Operation Peter Piper a little too successful…


Posted by Brenda Gorseth | Posted in Uncategorized | Posted on 12-09-2014

If you’ve been following my blog (all three of you), then you’ll know I planted the peppers in the front this year instead of flowers to save them from the frost (which by the way didn’t happen last night thankfully) and give them plenty of heat. I harvested a bunch on Wednesday in anticipation of Frost Fright ’14 and was taken aback by how many and how big they were. I have never been able to get red peppers-they usually get frost bitten before they can mature to the deep red, but this year I have a box of them. I would have more had I not picked them, but I guess I’d rather pick them big, green, and unfrozen than get that touch of frost on them. I brought out a five gallon bucket thinking that would suffice for the peppers-that lasted three plants. I have a sun room full of jalapenos and green/red peppers to process and not enough time or me to do them. Baby steps, Bob, baby steps. I am very pleased with the size of both and can’t wait to make all kinds of fun things with them…once again, I will become like Forrest Gump and make stuffed peppers, pepper jelly, raspberry jalapeno jam, Ugly Sister Rhubarb Salsa, onion pepper relish….the list goes on and on.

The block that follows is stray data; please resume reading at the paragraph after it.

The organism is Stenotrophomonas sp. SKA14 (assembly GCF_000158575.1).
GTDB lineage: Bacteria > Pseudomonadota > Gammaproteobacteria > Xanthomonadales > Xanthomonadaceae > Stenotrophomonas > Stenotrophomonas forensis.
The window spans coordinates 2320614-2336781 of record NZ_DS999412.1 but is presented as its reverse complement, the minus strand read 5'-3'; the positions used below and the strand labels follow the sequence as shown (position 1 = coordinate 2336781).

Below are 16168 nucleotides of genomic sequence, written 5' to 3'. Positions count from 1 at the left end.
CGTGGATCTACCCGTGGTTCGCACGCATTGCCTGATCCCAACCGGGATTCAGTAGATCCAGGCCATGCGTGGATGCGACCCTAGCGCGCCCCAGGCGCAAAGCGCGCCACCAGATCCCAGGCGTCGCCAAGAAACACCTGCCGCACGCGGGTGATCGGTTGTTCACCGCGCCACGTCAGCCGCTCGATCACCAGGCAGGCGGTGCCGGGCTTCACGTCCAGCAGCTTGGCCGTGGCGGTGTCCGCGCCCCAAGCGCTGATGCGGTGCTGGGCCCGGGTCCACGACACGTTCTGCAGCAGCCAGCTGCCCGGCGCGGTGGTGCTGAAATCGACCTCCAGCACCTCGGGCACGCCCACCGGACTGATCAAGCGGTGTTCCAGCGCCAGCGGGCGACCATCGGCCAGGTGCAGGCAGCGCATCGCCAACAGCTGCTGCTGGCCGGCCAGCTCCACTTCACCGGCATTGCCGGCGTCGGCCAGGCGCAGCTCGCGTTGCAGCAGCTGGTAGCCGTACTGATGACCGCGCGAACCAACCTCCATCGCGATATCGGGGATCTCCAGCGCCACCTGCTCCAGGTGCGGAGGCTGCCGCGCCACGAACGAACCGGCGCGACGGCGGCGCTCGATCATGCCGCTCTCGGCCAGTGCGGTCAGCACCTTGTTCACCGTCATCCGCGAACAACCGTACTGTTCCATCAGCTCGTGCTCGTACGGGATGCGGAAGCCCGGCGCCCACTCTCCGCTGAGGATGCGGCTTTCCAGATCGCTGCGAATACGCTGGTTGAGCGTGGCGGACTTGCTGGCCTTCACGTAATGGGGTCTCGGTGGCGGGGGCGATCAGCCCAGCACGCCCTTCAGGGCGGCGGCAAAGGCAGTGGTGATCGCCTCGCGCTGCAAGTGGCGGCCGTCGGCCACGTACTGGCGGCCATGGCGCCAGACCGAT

I went to the capitol yesterday to sell at the Pride of Dakota show there and loved it-good crowds, friendly people and plenty of samples. They cleaned out the peach salsa and onion pepper relish; while I can make more of the latter, the peach salsa is done for the year. The only problem with doing a show like that is I still had to come home and cover everything in the garden in anticipation of the frost. It was almost 8 o’clock by the time I picked up my son from town, so we compromised; we covered half the garden and the other half I irrigated from 4:30-7 am to see if that would work. I did the same with the peppers in front; there’s nothing worse than covering them only to squish the poor things. Well, it worked, but only because it didn’t freeze. Now I’ll never know if that method really does work…and I still have to go out there this morning and take off the covers from the plants we did cover. The politics of gardening…